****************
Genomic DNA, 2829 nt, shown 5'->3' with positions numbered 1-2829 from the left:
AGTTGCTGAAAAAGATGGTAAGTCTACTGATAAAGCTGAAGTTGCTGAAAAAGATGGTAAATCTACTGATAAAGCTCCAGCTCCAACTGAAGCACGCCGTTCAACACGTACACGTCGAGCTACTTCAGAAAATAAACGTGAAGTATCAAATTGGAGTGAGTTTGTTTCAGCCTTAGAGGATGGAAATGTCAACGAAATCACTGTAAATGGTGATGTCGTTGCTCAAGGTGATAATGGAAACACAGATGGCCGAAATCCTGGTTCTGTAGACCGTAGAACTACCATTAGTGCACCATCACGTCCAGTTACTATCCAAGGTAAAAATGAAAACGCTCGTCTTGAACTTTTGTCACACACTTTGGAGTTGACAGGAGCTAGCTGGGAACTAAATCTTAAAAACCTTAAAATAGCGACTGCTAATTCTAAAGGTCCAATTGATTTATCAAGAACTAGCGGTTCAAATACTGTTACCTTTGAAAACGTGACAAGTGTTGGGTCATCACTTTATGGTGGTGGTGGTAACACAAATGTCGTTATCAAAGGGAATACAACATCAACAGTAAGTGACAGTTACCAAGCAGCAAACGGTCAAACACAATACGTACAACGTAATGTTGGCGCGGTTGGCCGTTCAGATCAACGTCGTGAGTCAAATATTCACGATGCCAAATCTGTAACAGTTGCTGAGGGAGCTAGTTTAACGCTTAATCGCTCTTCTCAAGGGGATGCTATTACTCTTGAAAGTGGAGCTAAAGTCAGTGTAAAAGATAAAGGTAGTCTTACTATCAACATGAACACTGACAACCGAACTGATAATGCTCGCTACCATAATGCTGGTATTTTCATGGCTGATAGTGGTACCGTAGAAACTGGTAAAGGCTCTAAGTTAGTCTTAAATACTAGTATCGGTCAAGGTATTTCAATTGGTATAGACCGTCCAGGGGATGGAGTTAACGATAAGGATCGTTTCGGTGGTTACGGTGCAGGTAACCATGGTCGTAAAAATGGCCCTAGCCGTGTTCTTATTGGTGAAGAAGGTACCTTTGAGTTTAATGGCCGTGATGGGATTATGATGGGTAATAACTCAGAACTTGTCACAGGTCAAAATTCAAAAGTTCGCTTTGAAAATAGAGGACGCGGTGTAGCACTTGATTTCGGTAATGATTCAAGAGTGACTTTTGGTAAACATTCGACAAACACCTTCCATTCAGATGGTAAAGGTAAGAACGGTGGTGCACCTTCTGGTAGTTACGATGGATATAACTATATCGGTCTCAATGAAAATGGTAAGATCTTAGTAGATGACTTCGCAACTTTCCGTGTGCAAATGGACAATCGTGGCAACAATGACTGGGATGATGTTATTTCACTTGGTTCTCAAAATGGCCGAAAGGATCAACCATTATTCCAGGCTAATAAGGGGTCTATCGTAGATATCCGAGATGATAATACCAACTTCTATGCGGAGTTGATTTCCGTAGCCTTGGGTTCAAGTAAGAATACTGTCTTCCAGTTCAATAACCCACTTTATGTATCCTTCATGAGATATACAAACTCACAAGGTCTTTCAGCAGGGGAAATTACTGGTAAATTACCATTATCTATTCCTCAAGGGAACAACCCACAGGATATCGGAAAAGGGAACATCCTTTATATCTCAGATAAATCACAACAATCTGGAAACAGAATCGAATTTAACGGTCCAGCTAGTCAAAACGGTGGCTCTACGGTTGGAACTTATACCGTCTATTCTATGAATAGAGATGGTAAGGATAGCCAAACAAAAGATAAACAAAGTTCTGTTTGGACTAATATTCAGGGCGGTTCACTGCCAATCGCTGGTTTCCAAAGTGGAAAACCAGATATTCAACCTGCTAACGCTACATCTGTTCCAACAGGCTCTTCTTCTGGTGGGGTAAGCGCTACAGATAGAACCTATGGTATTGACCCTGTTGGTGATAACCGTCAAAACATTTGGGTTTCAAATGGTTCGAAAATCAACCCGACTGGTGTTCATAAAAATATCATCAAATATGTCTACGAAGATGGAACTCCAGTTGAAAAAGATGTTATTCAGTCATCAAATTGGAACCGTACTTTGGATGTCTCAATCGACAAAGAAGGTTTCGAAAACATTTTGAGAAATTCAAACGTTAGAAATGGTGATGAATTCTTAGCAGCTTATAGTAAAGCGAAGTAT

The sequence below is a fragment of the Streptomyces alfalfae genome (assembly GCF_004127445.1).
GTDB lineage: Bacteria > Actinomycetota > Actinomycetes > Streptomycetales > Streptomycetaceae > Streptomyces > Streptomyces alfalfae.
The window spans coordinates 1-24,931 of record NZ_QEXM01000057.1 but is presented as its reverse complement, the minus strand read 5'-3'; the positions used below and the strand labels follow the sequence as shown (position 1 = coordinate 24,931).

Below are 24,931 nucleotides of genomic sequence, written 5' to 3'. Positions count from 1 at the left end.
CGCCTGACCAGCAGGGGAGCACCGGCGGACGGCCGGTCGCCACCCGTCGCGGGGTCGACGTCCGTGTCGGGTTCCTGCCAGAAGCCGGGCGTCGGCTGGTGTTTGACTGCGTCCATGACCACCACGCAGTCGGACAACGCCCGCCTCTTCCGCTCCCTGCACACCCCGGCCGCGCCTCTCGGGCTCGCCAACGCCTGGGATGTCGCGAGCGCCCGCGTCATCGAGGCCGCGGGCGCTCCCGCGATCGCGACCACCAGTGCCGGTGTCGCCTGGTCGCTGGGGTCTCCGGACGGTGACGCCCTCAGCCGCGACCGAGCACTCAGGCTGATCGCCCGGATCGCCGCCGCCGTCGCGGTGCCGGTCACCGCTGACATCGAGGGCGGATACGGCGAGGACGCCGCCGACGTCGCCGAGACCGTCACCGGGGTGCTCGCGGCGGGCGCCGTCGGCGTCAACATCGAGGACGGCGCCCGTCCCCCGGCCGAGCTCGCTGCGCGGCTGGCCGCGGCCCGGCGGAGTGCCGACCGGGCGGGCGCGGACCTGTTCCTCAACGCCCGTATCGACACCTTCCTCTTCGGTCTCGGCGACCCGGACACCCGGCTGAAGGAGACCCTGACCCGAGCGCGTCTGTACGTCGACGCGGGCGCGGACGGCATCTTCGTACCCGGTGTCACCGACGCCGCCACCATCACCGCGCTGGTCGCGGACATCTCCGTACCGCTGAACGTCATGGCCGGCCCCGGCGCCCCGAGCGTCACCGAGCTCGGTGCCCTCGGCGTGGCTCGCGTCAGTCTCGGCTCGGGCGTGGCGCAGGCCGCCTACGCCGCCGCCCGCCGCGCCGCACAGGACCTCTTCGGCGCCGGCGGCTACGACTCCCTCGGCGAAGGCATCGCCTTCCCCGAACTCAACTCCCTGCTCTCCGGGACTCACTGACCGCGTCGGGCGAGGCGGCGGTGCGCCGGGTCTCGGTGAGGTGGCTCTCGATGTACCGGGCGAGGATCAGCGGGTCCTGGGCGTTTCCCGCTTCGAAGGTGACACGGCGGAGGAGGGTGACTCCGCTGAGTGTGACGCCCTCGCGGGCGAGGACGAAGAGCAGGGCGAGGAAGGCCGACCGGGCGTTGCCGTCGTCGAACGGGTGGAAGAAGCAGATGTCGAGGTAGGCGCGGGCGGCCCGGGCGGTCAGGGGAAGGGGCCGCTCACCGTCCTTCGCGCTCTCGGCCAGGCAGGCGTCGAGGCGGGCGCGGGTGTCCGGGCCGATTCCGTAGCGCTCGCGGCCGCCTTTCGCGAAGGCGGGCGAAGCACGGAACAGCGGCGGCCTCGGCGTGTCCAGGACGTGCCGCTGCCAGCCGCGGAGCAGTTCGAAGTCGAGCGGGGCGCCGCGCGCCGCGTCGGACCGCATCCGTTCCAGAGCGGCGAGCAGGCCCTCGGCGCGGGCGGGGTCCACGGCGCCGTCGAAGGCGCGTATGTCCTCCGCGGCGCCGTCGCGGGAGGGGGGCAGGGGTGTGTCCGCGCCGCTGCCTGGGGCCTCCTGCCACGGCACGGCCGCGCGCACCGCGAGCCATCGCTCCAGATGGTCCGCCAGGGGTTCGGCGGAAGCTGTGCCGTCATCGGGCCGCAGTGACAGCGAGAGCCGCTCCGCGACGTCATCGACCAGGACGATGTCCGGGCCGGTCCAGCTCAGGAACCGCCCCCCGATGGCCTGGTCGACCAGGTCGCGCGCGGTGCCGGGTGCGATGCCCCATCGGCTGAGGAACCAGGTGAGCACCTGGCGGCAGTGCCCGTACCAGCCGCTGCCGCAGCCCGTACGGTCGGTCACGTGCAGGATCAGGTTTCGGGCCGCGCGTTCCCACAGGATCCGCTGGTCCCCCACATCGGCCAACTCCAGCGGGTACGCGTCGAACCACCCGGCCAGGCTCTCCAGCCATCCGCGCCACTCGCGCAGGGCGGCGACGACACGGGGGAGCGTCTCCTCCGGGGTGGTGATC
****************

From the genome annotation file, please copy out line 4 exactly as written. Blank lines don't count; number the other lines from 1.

GTDB lineage: Bacteria > Actinomycetota > Actinomycetes > Streptomycetales > Streptomycetaceae > Streptomyces > Streptomyces alfalfae.